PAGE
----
Search Images Maps Play YouTube News Gmail Drive More »
Sign in
Screen reader users: click this link for accessible mode. Accessible mode has the same essential features but works better with your reader.

Patents

  1. Advanced Patent Search
Publication numberUS7512461 B2
Publication typeGrant
Application numberUS 10/722,706
Publication dateMar 31, 2009
Filing dateNov 25, 2003
Priority dateNov 25, 2003
Fee statusPaid
Also published asUS20050113983
Publication number10722706, 722706, US 7512461 B2, US 7512461B2, US-B2-7512461, US7512461 B2, US7512461B2
InventorsPeter J. Schubert
Original AssigneeDelphi Technologies, Inc.
Export CitationBiBTeX, EndNote, RefMan
External Links: USPTO, USPTO Assignment, Espacenet
Vehicle rollover sensing using angular accelerometer
US 7512461 B2
Abstract
A vehicle rollover sensing apparatus and method are provided for predicting a future roll angle and an overturn condition of a vehicle. The apparatus includes an angular accelerometer for sensing angular acceleration of the vehicle and producing an output signal indicative thereof. A first integrator integrates the sensed angular acceleration signal and produces an angular rate. A second integrator integrates the angular rate and generates a current roll angle. A predictor predicts a future roll angle as a function of the sensed angular acceleration, angular rate, and current roll angle. A comparator compares the predicted future roll angle to a threshold value. The apparatus generates a vehicle overturn condition signal based on said comparison, and signals deployment of restraint devices.
Images(6)
Previous page
Next page
Claims(31)
1. A roll angle estimation apparatus for predicting a future roll angle of a vehicle, said apparatus comprising:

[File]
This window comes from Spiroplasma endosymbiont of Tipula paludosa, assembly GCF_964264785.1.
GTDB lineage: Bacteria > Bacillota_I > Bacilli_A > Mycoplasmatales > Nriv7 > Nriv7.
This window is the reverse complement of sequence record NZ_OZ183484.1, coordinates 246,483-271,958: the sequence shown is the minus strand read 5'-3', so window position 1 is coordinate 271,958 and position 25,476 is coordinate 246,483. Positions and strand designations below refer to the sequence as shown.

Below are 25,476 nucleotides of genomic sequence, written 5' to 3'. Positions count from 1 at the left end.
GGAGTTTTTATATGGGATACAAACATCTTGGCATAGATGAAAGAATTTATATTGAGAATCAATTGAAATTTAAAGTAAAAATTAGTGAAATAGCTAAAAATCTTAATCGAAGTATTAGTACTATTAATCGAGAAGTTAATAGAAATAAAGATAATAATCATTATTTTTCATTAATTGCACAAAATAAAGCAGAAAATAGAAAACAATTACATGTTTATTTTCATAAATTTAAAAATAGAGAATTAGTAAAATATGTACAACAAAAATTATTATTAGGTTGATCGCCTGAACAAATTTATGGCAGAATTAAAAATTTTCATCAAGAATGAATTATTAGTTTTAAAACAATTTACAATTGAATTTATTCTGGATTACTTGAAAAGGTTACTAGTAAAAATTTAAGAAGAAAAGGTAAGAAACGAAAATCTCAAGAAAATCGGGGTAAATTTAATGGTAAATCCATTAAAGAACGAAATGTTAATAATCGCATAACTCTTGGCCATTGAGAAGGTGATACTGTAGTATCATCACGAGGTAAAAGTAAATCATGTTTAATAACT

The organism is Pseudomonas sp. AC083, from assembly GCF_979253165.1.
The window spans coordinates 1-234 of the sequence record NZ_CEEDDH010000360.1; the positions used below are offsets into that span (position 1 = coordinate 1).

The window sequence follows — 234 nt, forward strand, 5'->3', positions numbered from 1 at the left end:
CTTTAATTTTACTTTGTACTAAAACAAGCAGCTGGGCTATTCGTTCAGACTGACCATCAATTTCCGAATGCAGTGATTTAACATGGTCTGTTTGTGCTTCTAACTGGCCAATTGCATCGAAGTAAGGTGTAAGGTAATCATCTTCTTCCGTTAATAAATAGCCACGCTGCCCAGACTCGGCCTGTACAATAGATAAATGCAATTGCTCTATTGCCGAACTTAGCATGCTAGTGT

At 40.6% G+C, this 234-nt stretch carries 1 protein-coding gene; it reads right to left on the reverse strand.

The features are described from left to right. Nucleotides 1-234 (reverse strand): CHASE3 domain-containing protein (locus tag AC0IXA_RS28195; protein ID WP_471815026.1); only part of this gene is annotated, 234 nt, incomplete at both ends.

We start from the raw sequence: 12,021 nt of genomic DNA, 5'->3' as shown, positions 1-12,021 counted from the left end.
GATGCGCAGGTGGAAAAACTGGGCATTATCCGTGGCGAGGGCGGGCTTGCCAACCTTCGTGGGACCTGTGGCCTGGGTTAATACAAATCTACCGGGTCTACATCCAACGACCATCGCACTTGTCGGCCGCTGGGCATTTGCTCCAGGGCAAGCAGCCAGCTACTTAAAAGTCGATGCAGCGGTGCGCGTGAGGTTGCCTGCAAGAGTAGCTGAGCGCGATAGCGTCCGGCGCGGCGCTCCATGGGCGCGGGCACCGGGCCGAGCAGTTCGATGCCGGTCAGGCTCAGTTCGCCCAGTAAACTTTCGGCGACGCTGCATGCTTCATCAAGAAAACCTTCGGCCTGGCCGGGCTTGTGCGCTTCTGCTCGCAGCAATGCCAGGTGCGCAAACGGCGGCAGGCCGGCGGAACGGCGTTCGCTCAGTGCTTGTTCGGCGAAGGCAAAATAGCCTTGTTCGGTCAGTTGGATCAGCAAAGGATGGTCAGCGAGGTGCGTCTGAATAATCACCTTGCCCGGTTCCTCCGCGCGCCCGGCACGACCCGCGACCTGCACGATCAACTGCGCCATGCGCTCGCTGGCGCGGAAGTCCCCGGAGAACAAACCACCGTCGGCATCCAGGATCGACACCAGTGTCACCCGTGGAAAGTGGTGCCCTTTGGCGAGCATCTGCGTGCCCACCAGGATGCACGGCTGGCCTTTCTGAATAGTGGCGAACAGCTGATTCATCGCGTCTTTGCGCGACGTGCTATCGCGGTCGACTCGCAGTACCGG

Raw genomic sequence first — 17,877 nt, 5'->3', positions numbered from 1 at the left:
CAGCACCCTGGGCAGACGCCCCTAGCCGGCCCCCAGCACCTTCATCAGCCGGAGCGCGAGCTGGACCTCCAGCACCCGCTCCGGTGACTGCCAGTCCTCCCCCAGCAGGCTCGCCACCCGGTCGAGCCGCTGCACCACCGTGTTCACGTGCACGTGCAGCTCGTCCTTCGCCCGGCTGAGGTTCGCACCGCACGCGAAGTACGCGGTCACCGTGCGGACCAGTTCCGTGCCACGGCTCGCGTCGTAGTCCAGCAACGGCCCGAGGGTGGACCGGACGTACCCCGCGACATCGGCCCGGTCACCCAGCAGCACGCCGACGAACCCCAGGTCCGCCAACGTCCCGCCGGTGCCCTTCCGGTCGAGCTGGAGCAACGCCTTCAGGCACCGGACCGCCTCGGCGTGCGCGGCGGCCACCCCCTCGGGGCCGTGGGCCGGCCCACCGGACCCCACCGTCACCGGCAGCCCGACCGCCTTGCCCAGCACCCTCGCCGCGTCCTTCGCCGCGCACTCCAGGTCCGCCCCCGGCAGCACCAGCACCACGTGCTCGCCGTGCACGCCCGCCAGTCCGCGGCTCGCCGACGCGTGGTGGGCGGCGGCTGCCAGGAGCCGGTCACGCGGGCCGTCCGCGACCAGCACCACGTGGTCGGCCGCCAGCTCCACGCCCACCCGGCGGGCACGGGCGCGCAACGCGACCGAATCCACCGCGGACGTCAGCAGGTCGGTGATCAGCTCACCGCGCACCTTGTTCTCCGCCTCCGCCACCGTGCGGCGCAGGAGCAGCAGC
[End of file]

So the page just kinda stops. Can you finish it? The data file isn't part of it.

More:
an angular accelerometer for sensing angular acceleration of a vehicle and producing an output signal indicative thereof;
an integrator for integrating the sensed angular acceleration signal and producing an angular rate; and
a predictor for predicting a future roll angle of the vehicle as a function of the sensed angular acceleration, the angular rate, and a current roll angle.
2. The apparatus as defined in claim 1, wherein the current roll angle is determined by integrating the angular rate.
3. The apparatus as defined in claim 2, wherein the predictor comprises a Taylor series-based predictor for predicting the future roll angle as a quadratic extrapolation.
4. The apparatus as defined in claim 1, wherein the angular accelerometer senses roll angular acceleration about a longitudinal axis of the vehicle, and said predictor predicts the future roll angle about the longitudinal axis.
5. The apparatus as defined in claim 1, wherein said integrator and predictor are performed by a controller.
6. The apparatus as defined in claim 5, wherein said controller further compares the predicted future roll angle to a threshold value and predicts an anticipated vehicle overturn condition based on the comparison.